The appointment started out well. I had my skin check, the doctor took care of a few things, and it was almost over. She asked me if I had any other concerns which was when I remembered that I wanted advice on a skin-care regimen, something that would help minimize my pores. So, I asked her about it: "What kind of skin care products would you recommend for someone with my skin type? I would specifically like something to help minimize my pores."
She initially began addressing my question, talking about minimizing pores, saying how skin type is hereditary, blah blah blah. Then all of a sudden, she walked over to me and pulling back my bangs to reveal my forehead said, "Well, what I would do is start with a little Botox here and here," pointing to my forehead and the space between my brows. Moving her hand down toward my eyes, she continued, "Now, I wouldn't do anything with your crow's feet; they're cute." (Cute? Cute??!! Gee, thanks.) Sliding her fingers to my cheeks, she casually mentioned how she would take care of this area with a little filler", e.g., Restylane.
I sat there, more than a little dumb-founded. I'm in my thirties, yes, but people often guess my age as mid- to late- twenties. I've always been told I look younger than I am, I feel lucky to say. So, her unsolicited recommendations for Botox and fillers injected all over my face were a bit surprising. Furthermore, what did Botox have to do with minimizing pores? Was this a doctor's office at Virginia Mason or had I somehow ended up at the Nordstrom make-up counter? I had never heard of her proposed remedies and asked, "So, how exactly does Botox help minimize pores?" She jumped off her injected gel sales pitch as soon as she'd jumped on it and told me I should talk to the women in the "spa", Virginia Mason's skin care counter.
I left the office feeling a little stunned and then numb, plagued by the following questions: Why is there so much pressure on women to alter their appearance? Could Botox be considered – like marijuana – a gateway drug? Leading to "hard drugs", like facelifts and liposuction? The effects of these injectable fillers only last for about six months. Once you start, you'd feel compelled to maintain. Would it lead to a more permanent design solution? How far will some women go to design their looks? What is the difference between women who are compelled to continuously alter their appearance and those who aren't? Does getting Botox equal aging gracefully? And what does this have to do with design, if anything?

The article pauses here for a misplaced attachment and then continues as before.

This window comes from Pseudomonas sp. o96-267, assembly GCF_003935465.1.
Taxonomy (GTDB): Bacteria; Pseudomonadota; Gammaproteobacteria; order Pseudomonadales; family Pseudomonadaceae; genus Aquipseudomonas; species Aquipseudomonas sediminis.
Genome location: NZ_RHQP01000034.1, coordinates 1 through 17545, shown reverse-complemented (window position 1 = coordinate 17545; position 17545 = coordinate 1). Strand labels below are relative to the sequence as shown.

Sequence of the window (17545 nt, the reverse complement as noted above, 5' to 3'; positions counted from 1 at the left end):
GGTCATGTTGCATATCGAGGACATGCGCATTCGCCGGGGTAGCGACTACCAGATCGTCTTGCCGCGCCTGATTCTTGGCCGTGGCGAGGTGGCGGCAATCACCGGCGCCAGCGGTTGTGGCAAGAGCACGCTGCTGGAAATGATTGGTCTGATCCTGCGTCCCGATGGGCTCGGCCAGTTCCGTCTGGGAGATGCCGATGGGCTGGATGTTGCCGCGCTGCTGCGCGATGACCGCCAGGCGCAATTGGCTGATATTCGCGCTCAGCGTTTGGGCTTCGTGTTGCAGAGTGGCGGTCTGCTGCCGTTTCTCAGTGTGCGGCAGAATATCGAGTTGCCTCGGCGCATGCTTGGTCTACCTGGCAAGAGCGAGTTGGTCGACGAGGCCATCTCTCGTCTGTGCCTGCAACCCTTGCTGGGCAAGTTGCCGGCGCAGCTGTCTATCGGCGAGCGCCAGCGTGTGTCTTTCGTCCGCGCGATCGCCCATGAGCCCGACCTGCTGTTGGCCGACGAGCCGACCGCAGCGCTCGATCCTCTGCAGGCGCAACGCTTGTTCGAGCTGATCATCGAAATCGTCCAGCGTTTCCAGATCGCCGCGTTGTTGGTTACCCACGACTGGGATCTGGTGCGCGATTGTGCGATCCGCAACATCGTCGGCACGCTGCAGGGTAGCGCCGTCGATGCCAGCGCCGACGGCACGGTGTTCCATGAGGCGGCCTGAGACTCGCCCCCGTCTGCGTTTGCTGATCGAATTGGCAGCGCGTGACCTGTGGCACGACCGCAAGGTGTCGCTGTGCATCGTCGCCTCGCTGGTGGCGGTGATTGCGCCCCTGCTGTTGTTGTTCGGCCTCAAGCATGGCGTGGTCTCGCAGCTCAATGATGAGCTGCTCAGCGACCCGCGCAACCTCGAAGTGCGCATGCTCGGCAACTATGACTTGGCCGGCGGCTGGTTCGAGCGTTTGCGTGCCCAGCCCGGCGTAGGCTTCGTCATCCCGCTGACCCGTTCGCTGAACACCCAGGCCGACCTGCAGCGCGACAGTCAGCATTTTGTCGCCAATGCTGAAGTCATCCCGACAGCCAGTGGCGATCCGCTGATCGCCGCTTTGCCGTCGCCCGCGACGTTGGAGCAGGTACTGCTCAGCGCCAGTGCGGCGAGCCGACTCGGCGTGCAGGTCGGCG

To be continued....
More on President Hu's visit from the Seattle Weekly. And cute culture, ala Chang-Ling's thesis.
The best example of the new faces of the police state are Jingjing (not to be confused with the Olympics' Jingjing) and Chacha, two animated police officers that pop up on Chinese computers. When you combine their names—Jingcha—it spells "police." Introduced in the booming southern Chinese city of Shenzhen, the two cartoon cop icons float around on computer screens to remind Internet users that they are being monitored by the Shenzhen Public Security Bureau's Internet Surveillance Center. The icons are there to make people think twice before posting messages or visiting any Web sites that might be questionable, illegal, or subversive. Not only are the Chinese working with Google, Microsoft, and Yahoo to censor the Internet, they've got virtual cybercops as backup intimidators.
Computer users can also click on the Jingjing and Chacha icons to report crimes—a handy way to inform on your fellow netizens. Chen Minli, director of the surveillance center, told the Financial Times, "All around the world there are Internet police, but they always operate backstage. . . . No other Internet police have stepped to the front of the stage. We really feel that this is a historic breakthrough." If only the National Security Agency were so thoughtful.